Ponoka County land use plan to get public hearing

Area structure plan for westside of QEII amended slightly, receives first reading

The area structure plan (ASP) for land use along the west side of Highway 2 is on its way to being a reality.

Ponoka County council heard from consultant Bob Riddett at its meeting Nov. 28. He provided an amended report regarding how the municipality should approach development of the corridor of land running from Highway 53 south to Secondary Highway 604.

That report received first reading as a bylaw at the meeting and will now go through a public hearing expected to be held in January.

As a result of what was heard at an open house on Aug. 29, as well as considering the outcomes of a traffic impact assessment, plus discussions with the Town of Ponoka, Riddett added a section to his report about storm water management.

This comes in addition with adjustments to new road infrastructure and properties designated for mixed residential and future industrial use.

“These are suggestions of what could be taken to the public hearing,” he said. “Some useful suggestions were taken from the previous meeting as well as from the traffic study and the submission from the town.”

Among the land use adjustments made include making the property south of the C&E Trail — land that has been the subject of two previous rezoning attempts — be classified as either residential mixed use or industrial. It also changes the road structures on the industrial land on the south side of Highway 53.

“Due to the hilly nature of the C&E Trail area, it was thought this change would allow for better long-term use of the land and if mixed residential goes there then certainly a good buffer would be necessary between it and the future industrial area just to the south,” Riddett stated.

“The changes to an internal loop road in the industrial area south of (Highway) 53 along with changing Range Road 263 to make a better connection south and avoiding the correction line will help solve the traffic concerns.”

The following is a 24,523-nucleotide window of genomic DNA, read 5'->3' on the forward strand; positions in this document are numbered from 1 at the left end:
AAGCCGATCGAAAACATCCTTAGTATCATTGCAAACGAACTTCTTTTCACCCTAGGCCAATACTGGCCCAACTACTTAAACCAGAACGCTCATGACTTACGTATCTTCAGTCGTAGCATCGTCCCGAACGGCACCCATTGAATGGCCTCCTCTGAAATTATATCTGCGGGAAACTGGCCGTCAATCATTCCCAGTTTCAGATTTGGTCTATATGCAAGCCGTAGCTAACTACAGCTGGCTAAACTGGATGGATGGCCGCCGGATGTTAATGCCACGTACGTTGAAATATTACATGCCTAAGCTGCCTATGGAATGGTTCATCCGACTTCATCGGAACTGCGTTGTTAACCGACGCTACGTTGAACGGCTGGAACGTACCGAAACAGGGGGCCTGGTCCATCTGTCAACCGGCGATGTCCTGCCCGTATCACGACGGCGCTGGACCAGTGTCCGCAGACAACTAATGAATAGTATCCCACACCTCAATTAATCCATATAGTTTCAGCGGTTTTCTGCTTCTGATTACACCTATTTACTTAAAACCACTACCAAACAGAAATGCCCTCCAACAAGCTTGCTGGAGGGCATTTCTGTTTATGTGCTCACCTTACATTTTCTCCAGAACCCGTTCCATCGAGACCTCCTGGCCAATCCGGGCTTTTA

He added the industrial land will include a natural buffer along the outside and cut the actual size of the land from 500 to 300 acres, meaning there will be some sound protection for the current residential area nearby. Two proposed industrial parcels to the west of RR 263 and to the south of the correction line will remain, but will need a new ASP before any development would proceed.

The biggest specific change was the addition of how storm water will be managed. The new section states that any developed land — non-farm usage — that has a large hard surface area will need to install a storm water pond. That will allow runoff to be managed in a way suitable to Alberta Environment.

Also on the water front, Riddett said the town suggested it would discuss extending water lines to the industrial land west of the Highway 2 and 53. However, he did state that any major water using business would be better off being located in town given the expense of water and water treatment.

“There are advantages and disadvantages to a combined water and sewer system in this area, but it only works if development occurs quickly. If development is slow and over a length of time, then it’s a killer to spend millions on buried services only to see a couple of lots using it,” he said.

 

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